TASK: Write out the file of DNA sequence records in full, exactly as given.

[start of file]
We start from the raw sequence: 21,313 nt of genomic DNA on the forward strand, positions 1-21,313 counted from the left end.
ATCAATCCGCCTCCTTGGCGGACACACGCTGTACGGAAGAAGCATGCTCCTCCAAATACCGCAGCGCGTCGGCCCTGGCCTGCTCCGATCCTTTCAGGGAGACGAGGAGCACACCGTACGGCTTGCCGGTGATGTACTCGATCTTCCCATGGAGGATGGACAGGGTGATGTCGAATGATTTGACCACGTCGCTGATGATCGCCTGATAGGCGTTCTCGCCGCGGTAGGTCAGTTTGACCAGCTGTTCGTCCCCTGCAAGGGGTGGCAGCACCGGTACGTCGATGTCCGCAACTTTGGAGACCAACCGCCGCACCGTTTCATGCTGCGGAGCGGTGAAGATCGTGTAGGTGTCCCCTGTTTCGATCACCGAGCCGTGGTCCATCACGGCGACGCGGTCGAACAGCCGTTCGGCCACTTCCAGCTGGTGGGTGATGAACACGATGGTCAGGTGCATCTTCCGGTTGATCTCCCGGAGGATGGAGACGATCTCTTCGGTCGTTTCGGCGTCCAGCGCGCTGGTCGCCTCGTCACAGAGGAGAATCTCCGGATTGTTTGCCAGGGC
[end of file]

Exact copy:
We start from the raw sequence: 21,313 nt of genomic DNA on the forward strand, positions 1-21,313 counted from the left end.
ATCAATCCGCCTCCTTGGCGGACACACGCTGTACGGAAGAAGCATGCTCCTCCAAATACCGCAGCGCGTCGGCCCTGGCCTGCTCCGATCCTTTCAGGGAGACGAGGAGCACACCGTACGGCTTGCCGGTGATGTACTCGATCTTCCCATGGAGGATGGACAGGGTGATGTCGAATGATTTGACCACGTCGCTGATGATCGCCTGATAGGCGTTCTCGCCGCGGTAGGTCAGTTTGACCAGCTGTTCGTCCCCTGCAAGGGGTGGCAGCACCGGTACGTCGATGTCCGCAACTTTGGAGACCAACCGCCGCACCGTTTCATGCTGCGGAGCGGTGAAGATCGTGTAGGTGTCCCCTGTTTCGATCACCGAGCCGTGGTCCATCACGGCGACGCGGTCGAACAGCCGTTCGGCCACTTCCAGCTGGTGGGTGATGAACACGATGGTCAGGTGCATCTTCCGGTTGATCTCCCGGAGGATGGAGACGATCTCTTCGGTCGTTTCGGCGTCCAGCGCGCTGGTCGCCTCGTCACAGAGGAGAATCTCCGGATTGTTTGCCAGGGC